Diel Variation in the Fish Fauna of a Tropical Seagrass Feeding Ground
Abstract:A diver-operated encircling net was used to quantify diel variation in the fish fauna present in the tropical, Thalassia-dominated, seagrass meadow of Tague Bay, St. Croix. Diel variation in fish density was evident at the familial level, and for the major species found, accurately represented patterns of feeding activity. Small, permanently resident grass bed fishes characterized the diurnal fish community with parrotfishes (Scaridae) and wrasses (Labridae) dominating. At night, grunts (Haemulidae), squirrelfishes (Holocentridae) and cardinal fishes (Apogonidae) were the dominant active fishes. A twilight changeover, similar to that observed among fishes on coral reefs, marked the transition between these day and night seagrass fish communities.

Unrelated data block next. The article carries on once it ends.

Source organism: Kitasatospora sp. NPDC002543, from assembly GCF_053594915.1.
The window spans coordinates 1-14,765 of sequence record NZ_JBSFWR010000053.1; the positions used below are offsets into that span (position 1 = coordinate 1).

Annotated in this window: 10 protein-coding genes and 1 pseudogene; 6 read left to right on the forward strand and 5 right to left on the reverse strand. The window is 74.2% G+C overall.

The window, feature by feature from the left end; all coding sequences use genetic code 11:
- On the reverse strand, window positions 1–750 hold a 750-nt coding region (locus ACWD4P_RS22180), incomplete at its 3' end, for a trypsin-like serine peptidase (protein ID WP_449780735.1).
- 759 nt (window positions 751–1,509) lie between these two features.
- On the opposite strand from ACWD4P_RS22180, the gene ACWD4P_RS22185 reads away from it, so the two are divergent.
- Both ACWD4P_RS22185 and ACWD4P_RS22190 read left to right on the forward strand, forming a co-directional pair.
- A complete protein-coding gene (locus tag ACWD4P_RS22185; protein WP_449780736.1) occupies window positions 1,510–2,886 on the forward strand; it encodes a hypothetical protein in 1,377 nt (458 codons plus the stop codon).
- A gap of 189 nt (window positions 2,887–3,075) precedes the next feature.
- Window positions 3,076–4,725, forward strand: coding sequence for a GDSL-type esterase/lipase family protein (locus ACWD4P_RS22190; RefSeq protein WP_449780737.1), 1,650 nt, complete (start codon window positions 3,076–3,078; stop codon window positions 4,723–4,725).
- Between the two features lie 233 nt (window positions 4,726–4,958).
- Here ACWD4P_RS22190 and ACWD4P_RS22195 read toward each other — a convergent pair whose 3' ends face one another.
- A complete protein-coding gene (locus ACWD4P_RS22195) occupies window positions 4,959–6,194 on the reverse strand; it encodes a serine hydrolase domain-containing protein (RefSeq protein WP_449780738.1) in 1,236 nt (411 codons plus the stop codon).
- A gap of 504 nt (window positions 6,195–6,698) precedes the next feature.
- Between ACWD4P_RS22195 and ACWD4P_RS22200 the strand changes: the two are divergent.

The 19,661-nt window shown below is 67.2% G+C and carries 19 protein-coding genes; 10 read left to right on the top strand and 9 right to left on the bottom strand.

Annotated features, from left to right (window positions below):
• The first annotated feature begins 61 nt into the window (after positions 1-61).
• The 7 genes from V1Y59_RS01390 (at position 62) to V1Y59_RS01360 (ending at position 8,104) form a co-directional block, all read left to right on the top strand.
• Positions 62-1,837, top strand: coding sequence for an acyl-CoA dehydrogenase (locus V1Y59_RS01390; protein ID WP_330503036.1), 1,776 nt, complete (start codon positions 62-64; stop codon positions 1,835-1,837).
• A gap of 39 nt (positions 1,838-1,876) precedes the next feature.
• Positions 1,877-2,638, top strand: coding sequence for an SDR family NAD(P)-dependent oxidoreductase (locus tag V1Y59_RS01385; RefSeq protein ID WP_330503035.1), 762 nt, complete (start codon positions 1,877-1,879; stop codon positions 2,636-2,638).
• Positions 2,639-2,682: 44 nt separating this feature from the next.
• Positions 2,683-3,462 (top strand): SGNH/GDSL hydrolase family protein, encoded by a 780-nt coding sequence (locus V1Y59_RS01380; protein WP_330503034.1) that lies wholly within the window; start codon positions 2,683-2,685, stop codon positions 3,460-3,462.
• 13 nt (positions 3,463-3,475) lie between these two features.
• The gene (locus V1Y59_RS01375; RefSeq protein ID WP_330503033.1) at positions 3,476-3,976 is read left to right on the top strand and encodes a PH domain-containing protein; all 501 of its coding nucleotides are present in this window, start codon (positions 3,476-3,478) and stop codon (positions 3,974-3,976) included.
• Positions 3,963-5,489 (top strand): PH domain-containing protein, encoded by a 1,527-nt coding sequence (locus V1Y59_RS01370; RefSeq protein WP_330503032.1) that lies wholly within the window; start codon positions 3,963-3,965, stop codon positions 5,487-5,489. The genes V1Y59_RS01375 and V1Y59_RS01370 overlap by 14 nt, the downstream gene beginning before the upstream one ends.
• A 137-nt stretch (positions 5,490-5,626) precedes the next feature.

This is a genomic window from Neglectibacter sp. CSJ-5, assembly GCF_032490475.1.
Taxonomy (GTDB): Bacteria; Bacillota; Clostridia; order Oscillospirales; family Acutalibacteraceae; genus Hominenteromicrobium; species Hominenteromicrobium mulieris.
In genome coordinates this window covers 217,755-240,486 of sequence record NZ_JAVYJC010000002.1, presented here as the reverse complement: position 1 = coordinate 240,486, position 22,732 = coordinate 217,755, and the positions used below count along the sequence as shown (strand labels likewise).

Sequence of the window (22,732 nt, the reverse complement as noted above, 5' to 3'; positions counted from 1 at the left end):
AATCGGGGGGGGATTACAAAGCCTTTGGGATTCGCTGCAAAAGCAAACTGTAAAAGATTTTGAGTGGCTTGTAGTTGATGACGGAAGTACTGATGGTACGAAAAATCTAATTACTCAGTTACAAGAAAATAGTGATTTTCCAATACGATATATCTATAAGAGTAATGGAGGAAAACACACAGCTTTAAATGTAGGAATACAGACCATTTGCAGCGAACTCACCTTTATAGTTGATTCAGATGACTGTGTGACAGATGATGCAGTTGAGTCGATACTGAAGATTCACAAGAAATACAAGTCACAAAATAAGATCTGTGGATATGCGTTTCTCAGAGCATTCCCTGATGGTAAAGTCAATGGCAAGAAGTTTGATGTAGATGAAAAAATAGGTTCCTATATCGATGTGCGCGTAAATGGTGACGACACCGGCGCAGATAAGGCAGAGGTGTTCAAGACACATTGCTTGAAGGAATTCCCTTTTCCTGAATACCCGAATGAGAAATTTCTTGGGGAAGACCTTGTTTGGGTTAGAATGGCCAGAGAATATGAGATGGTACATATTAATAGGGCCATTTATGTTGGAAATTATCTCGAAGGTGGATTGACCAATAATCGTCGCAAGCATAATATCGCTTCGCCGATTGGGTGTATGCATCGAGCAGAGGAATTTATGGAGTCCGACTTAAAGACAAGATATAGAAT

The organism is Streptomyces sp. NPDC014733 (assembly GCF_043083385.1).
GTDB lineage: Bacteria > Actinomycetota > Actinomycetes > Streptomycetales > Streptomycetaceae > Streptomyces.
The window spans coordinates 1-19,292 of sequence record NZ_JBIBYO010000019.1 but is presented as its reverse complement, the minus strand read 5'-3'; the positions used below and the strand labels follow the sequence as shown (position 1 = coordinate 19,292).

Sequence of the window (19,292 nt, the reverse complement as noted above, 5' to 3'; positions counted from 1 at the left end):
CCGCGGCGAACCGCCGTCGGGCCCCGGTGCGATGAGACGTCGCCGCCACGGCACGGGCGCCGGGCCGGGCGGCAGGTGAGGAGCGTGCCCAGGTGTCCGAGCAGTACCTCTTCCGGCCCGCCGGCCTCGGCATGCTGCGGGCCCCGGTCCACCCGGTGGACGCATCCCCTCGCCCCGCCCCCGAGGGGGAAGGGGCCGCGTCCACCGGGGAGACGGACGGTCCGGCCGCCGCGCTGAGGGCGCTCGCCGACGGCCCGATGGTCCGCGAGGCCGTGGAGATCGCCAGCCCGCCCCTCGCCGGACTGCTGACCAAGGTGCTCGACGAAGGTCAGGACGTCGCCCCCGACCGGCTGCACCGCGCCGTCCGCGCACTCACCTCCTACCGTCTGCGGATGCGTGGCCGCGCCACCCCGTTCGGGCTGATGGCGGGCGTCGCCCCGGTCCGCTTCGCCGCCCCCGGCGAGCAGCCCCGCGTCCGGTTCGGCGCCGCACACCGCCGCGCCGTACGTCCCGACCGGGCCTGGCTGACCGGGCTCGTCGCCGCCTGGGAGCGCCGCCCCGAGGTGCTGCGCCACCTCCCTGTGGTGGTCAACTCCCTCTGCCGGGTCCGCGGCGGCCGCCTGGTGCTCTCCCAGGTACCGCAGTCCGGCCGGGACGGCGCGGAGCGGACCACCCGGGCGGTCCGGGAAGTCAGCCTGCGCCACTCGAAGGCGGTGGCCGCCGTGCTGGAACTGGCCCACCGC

The seagrass bed served as an important feeding ground for coral reef fishes. Fifteen species (51% of the nocturnal collection) moved from diurnal resting sites to feed over seagrass at night. More than 87% of these nocturnal visitors (10 species) were primary coral reef fishes, representing 79% of the fishes actively feeding in the grass bed at night. Resources of shelter and food, represented by the coral reef during the day, and the seagrass meadow at night, respectively, were important in structuring this seagrass fish fauna.
Document Type: Research Article
Publication date: May 1, 1984
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